Yamnuska Natural Area exploring
various routefinding explorations in the NE third

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Distance - 9.49km Elevation gain - negligible
Total time - 2:54 moving, plus 53:21 stopped (surprisingly not more, given the wandering)

After my hike a couple weeks ago failed to turn up a good route through the Loon Lake section, I returned to try to find a better trail.
I started out by actually reading directions, and following a number of routes in the area immediately behind the Yamnuska trailhead, north of the ponds.
Some of these routes were better than others, but I was able to put together a few good trails connecting several different starting points.

Mount Yamnuska from the lookout bench.

The trail to the west.

And the one leading off to the east.

Mount Yamnuska from the beaver pond.

Looking along the beaver dam.

The small creek running out from the ponds.

The view from the middle road access.

I then started from the middle road access, which seemed to have the most clear trail, and attempted to find a route with decent trails all the way to the fence.
At the start, this looked good - there was a broad track, and a creek crossed almost immediately in was bridged with two logs that were surely placed there deliberately as a bridge.
Unfortunately, the trail filtered out after that, and while I was able to find a decent route through relatively open forest, I didn't find any real trail again until beside Loon Lake.

A small path leads across the field.

The carefully-placed logs suggest this is a trail.

Looking down the creek.

Yamnuska from the east end of the ponds.

Seeking a route through the open trees.

A better trail appears through this section.

A view out to Loon Lake.

The trail consolidates through the aspens.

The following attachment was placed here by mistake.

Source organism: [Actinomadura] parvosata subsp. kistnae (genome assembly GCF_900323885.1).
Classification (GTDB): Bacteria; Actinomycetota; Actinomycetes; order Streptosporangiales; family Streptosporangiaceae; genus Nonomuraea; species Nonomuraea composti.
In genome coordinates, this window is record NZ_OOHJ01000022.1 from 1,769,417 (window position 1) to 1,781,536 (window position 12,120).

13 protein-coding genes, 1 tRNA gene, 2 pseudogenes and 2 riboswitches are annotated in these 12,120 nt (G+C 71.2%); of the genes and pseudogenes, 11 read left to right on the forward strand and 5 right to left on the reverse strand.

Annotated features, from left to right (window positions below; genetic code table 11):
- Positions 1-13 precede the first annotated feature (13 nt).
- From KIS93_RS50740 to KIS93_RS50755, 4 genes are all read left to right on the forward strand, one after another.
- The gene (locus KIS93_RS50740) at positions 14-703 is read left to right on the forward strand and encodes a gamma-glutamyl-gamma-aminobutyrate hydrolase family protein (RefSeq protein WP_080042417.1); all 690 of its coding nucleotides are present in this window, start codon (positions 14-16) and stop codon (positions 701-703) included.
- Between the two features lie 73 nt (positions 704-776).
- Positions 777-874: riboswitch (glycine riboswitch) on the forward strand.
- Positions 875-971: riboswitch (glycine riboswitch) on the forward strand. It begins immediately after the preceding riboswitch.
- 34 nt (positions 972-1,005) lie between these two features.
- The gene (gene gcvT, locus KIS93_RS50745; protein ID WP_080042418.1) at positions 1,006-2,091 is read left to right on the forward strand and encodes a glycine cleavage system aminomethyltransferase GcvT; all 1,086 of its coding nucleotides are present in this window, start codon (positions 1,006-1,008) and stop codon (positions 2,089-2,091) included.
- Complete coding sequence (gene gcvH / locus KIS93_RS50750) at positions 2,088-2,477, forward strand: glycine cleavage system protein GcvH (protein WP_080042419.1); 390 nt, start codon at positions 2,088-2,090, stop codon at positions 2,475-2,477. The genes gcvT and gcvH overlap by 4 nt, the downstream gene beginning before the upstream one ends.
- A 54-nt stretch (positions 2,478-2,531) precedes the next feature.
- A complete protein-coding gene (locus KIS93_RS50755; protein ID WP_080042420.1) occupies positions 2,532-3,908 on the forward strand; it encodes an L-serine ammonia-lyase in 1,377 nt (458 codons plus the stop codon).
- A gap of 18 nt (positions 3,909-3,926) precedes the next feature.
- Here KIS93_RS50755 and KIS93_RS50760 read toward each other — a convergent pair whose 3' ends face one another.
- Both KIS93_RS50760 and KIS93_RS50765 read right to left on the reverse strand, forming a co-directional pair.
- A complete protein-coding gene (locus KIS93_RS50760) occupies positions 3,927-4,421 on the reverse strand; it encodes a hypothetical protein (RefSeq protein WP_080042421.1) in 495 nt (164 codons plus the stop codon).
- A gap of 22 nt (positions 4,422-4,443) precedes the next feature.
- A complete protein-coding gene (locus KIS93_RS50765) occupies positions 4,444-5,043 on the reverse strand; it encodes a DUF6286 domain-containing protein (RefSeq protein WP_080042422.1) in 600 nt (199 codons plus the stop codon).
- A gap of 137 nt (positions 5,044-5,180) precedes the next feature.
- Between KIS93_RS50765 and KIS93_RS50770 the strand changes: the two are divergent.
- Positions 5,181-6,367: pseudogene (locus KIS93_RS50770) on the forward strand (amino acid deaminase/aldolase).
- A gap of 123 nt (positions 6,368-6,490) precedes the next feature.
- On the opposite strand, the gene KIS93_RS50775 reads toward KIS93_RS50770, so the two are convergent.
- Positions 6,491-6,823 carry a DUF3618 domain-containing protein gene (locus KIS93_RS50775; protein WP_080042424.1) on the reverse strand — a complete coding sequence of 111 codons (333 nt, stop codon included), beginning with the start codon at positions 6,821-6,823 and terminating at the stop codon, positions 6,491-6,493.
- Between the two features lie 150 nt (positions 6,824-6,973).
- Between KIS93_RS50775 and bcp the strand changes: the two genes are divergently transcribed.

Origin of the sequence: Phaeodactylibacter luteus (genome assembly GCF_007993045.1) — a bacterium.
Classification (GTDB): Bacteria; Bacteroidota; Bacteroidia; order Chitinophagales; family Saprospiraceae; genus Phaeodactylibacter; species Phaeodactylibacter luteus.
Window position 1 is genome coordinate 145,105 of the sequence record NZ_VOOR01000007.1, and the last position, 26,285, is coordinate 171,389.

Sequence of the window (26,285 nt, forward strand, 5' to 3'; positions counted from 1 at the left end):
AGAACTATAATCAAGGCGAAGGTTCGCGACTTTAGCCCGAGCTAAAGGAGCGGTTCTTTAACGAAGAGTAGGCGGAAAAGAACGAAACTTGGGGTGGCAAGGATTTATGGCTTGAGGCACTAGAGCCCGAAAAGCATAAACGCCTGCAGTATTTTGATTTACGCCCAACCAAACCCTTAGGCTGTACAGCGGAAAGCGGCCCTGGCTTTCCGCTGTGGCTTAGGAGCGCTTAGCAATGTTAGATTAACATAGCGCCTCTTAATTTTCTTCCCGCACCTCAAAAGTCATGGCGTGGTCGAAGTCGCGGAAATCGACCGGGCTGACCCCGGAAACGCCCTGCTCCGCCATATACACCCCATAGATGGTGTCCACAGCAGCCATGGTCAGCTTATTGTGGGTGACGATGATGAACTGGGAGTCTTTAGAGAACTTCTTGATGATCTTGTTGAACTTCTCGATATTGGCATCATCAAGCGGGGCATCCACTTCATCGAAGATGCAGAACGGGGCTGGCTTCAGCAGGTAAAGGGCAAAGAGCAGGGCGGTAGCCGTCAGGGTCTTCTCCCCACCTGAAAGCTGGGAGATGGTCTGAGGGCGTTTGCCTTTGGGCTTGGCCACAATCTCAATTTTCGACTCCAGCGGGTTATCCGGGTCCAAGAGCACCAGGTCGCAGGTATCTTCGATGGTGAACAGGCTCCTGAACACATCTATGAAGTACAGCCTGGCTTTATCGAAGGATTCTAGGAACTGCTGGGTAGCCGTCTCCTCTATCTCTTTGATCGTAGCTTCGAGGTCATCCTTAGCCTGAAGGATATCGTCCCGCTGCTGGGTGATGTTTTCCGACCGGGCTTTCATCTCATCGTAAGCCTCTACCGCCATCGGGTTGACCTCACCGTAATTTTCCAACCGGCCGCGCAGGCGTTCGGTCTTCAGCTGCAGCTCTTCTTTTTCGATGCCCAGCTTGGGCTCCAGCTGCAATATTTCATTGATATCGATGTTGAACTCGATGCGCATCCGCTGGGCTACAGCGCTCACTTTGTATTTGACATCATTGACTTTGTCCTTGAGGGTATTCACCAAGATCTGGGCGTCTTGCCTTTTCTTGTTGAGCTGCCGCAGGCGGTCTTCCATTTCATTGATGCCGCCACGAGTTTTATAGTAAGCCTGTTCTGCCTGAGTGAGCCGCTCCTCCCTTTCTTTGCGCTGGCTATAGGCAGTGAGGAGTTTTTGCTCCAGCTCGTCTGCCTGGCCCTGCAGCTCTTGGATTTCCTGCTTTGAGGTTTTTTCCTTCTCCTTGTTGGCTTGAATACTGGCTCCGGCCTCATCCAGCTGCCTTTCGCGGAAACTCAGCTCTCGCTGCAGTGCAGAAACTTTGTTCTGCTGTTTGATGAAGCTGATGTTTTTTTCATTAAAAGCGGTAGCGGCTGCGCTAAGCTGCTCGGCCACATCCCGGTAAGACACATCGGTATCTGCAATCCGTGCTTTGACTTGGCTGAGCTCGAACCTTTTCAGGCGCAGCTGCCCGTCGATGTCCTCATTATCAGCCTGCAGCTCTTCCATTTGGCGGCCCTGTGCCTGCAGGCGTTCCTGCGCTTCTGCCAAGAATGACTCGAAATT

Near Loon Lake, I managed to find a couple parallel bits of trail that led around the lake. None of them were perfect trail, but the direction was clear.
I followed through this section, and then into the trees again to the south.
I lost my route a few times again, having intermittent tree-wandering and open meadow, but eventually came out to the broad meadow that I know leads directly to the fence.

Loon Lake, with marshy edge.

Following a slight path through the forest.

Most of the paths are similar slight depressions.

Made it out to the long section of meadow near the fence.

Meeting the pathway on the south side of the fence.

A solid trail parallels the fence along the pond,

and continues to the NW through the meadow.

The beaver pond that marks the correct meadow to cross the fence at.

On the return, I had the benefit of following the directions as they are written, so I started out by walking to the end of the meadow, and seeking the mentioned flagging.
Unfortunately, despite the KCTG's claim, either I'm very very blind, or the flagging is no longer there. I went along the whole edge of the meadow, twice at the end, and found none.
Instead, I simply looked for the best route, and did manage to find a decent path leading off at one point.
With no given starting point and no other real useful information here, I returned to a backup plan.
Looking at the Google satellite views, one can easily see several clearings and meadow paths through this section.
Before I left, I grabbed the coordinates for several of the visible open areas, and entered them as waypoints in my GPS.